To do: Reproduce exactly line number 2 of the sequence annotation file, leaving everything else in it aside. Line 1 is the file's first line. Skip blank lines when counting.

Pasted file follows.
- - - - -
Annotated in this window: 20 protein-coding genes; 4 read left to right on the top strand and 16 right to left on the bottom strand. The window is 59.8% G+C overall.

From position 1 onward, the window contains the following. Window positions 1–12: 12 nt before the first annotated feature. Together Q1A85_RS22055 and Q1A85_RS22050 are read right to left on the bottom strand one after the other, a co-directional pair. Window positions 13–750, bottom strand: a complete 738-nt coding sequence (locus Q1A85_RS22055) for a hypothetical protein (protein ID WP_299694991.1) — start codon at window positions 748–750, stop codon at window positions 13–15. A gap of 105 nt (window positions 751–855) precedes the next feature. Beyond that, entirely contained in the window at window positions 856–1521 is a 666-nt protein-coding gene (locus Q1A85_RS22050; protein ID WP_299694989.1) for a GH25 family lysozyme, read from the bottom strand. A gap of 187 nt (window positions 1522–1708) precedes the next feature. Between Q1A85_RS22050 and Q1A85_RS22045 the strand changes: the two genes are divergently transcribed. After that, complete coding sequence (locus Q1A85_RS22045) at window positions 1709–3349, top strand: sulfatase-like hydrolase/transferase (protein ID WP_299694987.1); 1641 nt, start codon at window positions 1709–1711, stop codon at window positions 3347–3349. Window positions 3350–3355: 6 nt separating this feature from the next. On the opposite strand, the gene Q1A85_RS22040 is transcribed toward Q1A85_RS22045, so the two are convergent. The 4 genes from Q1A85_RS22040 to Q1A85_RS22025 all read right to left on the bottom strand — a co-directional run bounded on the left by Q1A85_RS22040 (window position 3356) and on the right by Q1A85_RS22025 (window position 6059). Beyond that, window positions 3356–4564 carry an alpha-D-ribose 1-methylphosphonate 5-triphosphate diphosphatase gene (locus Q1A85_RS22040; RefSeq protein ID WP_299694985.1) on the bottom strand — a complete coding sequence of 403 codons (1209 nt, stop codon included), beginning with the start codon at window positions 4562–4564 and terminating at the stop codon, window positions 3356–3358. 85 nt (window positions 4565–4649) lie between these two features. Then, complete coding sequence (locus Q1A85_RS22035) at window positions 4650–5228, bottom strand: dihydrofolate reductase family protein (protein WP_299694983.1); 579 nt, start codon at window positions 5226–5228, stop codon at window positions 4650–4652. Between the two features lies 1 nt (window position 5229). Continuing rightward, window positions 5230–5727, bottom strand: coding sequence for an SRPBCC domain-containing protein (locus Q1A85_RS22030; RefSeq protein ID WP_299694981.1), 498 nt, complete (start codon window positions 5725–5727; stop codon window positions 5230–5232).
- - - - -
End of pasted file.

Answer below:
From position 1 onward, the window contains the following. Window positions 1–12: 12 nt before the first annotated feature. Together Q1A85_RS22055 and Q1A85_RS22050 are read right to left on the bottom strand one after the other, a co-directional pair. Window positions 13–750, bottom strand: a complete 738-nt coding sequence (locus Q1A85_RS22055) for a hypothetical protein (protein ID WP_299694991.1) — start codon at window positions 748–750, stop codon at window positions 13–15. A gap of 105 nt (window positions 751–855) precedes the next feature. Beyond that, entirely contained in the window at window positions 856–1521 is a 666-nt protein-coding gene (locus Q1A85_RS22050; protein ID WP_299694989.1) for a GH25 family lysozyme, read from the bottom strand. A gap of 187 nt (window positions 1522–1708) precedes the next feature. Between Q1A85_RS22050 and Q1A85_RS22045 the strand changes: the two genes are divergently transcribed. After that, complete coding sequence (locus Q1A85_RS22045) at window positions 1709–3349, top strand: sulfatase-like hydrolase/transferase (protein ID WP_299694987.1); 1641 nt, start codon at window positions 1709–1711, stop codon at window positions 3347–3349. Window positions 3350–3355: 6 nt separating this feature from the next. On the opposite strand, the gene Q1A85_RS22040 is transcribed toward Q1A85_RS22045, so the two are convergent. The 4 genes from Q1A85_RS22040 to Q1A85_RS22025 all read right to left on the bottom strand — a co-directional run bounded on the left by Q1A85_RS22040 (window position 3356) and on the right by Q1A85_RS22025 (window position 6059). Beyond that, window positions 3356–4564 carry an alpha-D-ribose 1-methylphosphonate 5-triphosphate diphosphatase gene (locus Q1A85_RS22040; RefSeq protein ID WP_299694985.1) on the bottom strand — a complete coding sequence of 403 codons (1209 nt, stop codon included), beginning with the start codon at window positions 4562–4564 and terminating at the stop codon, window positions 3356–3358. 85 nt (window positions 4565–4649) lie between these two features. Then, complete coding sequence (locus Q1A85_RS22035) at window positions 4650–5228, bottom strand: dihydrofolate reductase family protein (protein WP_299694983.1); 579 nt, start codon at window positions 5226–5228, stop codon at window positions 4650–4652. Between the two features lies 1 nt (window position 5229). Continuing rightward, window positions 5230–5727, bottom strand: coding sequence for an SRPBCC domain-containing protein (locus Q1A85_RS22030; RefSeq protein ID WP_299694981.1), 498 nt, complete (start codon window positions 5725–5727; stop codon window positions 5230–5232).